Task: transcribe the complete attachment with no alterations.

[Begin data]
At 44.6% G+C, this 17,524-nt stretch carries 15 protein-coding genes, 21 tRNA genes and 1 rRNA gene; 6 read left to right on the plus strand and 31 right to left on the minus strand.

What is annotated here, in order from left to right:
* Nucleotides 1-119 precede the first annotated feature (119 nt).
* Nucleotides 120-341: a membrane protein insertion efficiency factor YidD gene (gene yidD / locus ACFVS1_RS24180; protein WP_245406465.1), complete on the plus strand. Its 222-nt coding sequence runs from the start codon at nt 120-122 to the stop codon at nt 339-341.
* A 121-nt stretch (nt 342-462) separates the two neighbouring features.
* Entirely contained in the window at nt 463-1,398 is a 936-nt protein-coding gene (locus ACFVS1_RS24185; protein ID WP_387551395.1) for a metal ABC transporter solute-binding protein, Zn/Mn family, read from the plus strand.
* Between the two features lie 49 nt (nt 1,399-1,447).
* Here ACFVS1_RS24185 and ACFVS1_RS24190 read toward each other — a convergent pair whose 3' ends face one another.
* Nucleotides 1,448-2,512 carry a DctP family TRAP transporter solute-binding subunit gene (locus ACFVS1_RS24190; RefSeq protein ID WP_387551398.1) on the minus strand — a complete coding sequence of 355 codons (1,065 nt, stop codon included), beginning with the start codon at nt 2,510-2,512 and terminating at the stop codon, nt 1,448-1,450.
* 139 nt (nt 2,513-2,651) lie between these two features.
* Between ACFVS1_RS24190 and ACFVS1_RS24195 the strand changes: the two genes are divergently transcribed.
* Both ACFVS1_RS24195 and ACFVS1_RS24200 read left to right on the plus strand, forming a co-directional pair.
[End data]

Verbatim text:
At 44.6% G+C, this 17,524-nt stretch carries 15 protein-coding genes, 21 tRNA genes and 1 rRNA gene; 6 read left to right on the plus strand and 31 right to left on the minus strand.

What is annotated here, in order from left to right:
* Nucleotides 1-119 precede the first annotated feature (119 nt).
* Nucleotides 120-341: a membrane protein insertion efficiency factor YidD gene (gene yidD / locus ACFVS1_RS24180; protein WP_245406465.1), complete on the plus strand. Its 222-nt coding sequence runs from the start codon at nt 120-122 to the stop codon at nt 339-341.
* A 121-nt stretch (nt 342-462) separates the two neighbouring features.
* Entirely contained in the window at nt 463-1,398 is a 936-nt protein-coding gene (locus ACFVS1_RS24185; protein ID WP_387551395.1) for a metal ABC transporter solute-binding protein, Zn/Mn family, read from the plus strand.
* Between the two features lie 49 nt (nt 1,399-1,447).
* Here ACFVS1_RS24185 and ACFVS1_RS24190 read toward each other — a convergent pair whose 3' ends face one another.
* Nucleotides 1,448-2,512 carry a DctP family TRAP transporter solute-binding subunit gene (locus ACFVS1_RS24190; RefSeq protein ID WP_387551398.1) on the minus strand — a complete coding sequence of 355 codons (1,065 nt, stop codon included), beginning with the start codon at nt 2,510-2,512 and terminating at the stop codon, nt 1,448-1,450.
* 139 nt (nt 2,513-2,651) lie between these two features.
* Between ACFVS1_RS24190 and ACFVS1_RS24195 the strand changes: the two genes are divergently transcribed.
* Both ACFVS1_RS24195 and ACFVS1_RS24200 read left to right on the plus strand, forming a co-directional pair.